Overall, this sequel was good, but not quite as good as the first book. The romance was maintained and developed, some awesome characters got more page time, and others made really stupid decisions. That was the most frustrating part of the book. As was the cliffhanger. I'm hoping the third and final book will end a bit happier. Hopefully. I NEED MY OTP TO BE TOGETHER OKAY.
 

Rating:

3/5

 

Recommended For:

People who've read the first book (obviously) and are looking for an easy, breezy ,beautiful covergirl read.

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Reread Review: She's So Dead To US

Series: He's So/She's So #1
Author: Kieran Scott
Released: May 2010
Format: Australian paperback
Pages: 278
Publisher: Simon & Schuster
Reread: November 2012

 

When having money is all that matters, what happens when you lose it all Perfect, picturesque Orchard Hill. It was the last thing Ally Ryan saw in the rear-view mirror as her mother drove them out of town and away from the shame of the scandal her father caused when his business deals left her family penniless and almost bankrupted all their friends - friends that liked having trust funds and new cars, and that didn't like constant reminders that they had been swindled. So it was adios, Orchard Hill. Thanks for nothing.

But now, two years later, just as Ally is starting to feel happy again, her mother has accepted a job back at the site of their downfall and that means that Ally is forced to face her old "friends" again. And as if dealing with past demons, and current grudges, wasn't enough things get even more confusing when Ally meets the handsome, wealthy and totally into her Jake Graydon, who just happens to live in Ally's old house and be part of the clique that she left behind… complicated much? Ally was hoping to have left all the drama in the past, but she's quickly discovering that some things just can't be forgotten.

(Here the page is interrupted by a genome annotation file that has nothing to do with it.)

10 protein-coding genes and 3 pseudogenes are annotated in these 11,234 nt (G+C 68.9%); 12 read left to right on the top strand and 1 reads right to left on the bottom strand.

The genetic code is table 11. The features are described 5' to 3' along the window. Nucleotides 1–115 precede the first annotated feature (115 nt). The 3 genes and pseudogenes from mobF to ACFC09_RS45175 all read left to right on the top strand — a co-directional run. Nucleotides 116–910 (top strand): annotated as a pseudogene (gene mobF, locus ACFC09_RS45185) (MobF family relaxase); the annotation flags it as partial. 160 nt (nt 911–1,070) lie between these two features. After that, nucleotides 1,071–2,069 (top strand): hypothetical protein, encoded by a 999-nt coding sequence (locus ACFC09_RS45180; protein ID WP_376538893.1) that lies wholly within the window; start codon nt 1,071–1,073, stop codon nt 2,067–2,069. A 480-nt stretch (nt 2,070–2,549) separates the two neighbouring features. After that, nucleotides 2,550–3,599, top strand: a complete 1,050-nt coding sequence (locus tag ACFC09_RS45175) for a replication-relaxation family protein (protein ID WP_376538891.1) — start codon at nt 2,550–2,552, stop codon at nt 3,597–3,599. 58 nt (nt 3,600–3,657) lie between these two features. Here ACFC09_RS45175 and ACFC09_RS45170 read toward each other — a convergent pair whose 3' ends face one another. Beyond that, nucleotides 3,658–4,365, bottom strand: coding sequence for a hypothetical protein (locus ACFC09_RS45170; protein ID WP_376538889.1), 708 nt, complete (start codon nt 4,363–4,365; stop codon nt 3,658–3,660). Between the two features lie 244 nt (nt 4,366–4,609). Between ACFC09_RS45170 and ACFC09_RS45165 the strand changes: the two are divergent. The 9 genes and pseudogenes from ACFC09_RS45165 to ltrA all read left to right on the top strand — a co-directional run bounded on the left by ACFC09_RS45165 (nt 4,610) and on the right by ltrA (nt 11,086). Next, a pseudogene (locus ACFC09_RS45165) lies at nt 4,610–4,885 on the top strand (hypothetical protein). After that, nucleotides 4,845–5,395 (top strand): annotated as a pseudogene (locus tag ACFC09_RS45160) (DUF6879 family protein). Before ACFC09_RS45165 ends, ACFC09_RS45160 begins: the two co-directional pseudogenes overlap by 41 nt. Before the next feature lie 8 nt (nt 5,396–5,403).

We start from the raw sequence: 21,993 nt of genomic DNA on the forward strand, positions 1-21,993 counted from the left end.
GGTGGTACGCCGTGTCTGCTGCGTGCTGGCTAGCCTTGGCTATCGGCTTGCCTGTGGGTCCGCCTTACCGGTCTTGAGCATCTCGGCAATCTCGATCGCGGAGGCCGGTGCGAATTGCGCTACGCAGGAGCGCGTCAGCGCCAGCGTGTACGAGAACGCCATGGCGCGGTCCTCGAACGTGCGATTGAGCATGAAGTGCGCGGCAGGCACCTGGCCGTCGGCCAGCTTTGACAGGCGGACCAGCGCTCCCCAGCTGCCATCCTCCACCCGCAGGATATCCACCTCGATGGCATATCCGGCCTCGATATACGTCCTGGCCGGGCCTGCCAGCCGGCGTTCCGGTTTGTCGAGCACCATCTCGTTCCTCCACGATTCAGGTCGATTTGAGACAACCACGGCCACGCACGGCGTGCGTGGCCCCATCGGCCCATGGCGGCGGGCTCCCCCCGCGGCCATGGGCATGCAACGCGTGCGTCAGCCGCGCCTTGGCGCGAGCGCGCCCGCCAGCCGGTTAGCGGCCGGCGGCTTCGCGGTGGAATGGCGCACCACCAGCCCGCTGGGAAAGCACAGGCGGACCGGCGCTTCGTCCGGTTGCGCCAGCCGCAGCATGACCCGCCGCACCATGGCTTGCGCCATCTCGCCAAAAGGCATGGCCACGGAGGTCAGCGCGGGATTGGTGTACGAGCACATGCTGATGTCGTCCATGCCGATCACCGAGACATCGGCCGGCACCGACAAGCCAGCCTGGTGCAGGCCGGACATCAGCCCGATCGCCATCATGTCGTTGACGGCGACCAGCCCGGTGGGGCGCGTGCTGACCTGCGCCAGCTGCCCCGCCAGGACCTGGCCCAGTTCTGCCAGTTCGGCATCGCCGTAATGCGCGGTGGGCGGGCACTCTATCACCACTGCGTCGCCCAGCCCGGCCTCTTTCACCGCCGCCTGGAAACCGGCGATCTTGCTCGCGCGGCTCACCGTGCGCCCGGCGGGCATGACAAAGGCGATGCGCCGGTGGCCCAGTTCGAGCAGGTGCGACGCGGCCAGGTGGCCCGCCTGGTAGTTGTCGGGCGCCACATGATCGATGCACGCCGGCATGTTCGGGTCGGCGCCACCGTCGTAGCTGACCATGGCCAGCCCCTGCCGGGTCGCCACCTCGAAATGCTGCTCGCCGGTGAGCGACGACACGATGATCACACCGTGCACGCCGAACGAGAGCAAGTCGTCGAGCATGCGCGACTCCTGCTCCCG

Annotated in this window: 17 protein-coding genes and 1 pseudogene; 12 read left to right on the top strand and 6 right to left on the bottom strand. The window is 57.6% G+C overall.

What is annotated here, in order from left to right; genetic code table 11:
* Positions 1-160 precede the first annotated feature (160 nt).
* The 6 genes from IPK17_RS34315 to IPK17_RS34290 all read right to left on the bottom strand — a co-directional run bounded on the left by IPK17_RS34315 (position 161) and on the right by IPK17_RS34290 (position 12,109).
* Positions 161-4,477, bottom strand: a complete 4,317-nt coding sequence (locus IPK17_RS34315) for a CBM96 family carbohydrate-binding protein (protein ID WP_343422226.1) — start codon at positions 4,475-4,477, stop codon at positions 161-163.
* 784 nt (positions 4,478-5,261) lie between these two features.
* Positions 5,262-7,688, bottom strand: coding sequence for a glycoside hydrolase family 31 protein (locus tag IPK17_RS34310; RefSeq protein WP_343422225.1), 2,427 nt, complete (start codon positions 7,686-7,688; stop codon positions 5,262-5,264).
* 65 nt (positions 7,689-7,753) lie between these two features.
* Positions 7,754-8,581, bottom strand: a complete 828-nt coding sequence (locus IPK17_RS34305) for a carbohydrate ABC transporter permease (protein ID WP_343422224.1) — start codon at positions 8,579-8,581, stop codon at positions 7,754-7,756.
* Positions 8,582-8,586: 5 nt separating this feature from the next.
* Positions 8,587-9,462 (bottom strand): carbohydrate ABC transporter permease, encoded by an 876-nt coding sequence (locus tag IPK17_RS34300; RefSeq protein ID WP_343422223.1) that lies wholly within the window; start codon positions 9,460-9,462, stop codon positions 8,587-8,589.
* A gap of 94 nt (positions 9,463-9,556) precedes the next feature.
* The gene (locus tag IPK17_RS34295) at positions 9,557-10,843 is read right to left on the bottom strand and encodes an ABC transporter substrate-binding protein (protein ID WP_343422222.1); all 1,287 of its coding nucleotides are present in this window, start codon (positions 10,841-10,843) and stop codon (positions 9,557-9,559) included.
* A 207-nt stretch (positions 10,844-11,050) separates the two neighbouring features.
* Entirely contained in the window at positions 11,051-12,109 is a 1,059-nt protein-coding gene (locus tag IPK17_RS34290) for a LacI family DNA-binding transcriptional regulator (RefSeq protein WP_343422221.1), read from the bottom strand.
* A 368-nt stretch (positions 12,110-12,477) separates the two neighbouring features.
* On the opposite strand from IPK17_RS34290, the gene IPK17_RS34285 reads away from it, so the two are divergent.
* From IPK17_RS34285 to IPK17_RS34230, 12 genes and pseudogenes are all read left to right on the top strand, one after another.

Thoughts: 

I first read She's So Dead To Us a few years ago and pleasantly remember it as a pleasant, lighthearted read that I devoured in minimum sittings. Unfortunately, back then the sequel wasn't released and I'd borrowed this book from the library. So back it went, taking a piece of me with it. I would think of it every now and then, but never got around to looking it back up. Until now. And I'm so glad I did, because this reread lived up to my memories.
 
This more romantic, contemporary genre of YA is my not-so-guilty pleasure. I love the blooming romance that makes you feel all squishy on the inside as your OTP interacts--bickering, hanging out, trying to resist the oh-so-obvious sexual tension (much to our love and frustration). The relationship between Ally and Jake (if we can even call that yet--it's a really complicated one) is one of my all time favourites. They're both such great characters that are easy to identify with and compliment each other well. (more than) Half the time they're together I'm reaching out my imaginary hands and
 
 
The other characters in this book are also great, and individual! Each has their own backstory that has shaped them, and their personality reflects that. I connected on some level with most of them, or at least felt empathy towards them--even the ones I wanted to cause pain to, like Shannen. 
 
Pacing and plot wise, it's character driven, which normally means it slower and harder to keep my attention. But She's So Dead to Us manages to move very quickly and easily kept my attention. Its shorter length adds to the reading speed. I finished it (both times I read it) in less than a day total.
 
She's So Dead to Us is a novel I really need to buy soon, otherwise I'm going to be paying a lot of library fees. It's the type of 'pick up and read' novel I love to devour when I've had enough of my usual stuff. The wonderful and frustrating romance, small-ish size, and fast pacing are what appealed to me most. It's definitely a novel I'll reread again in the future.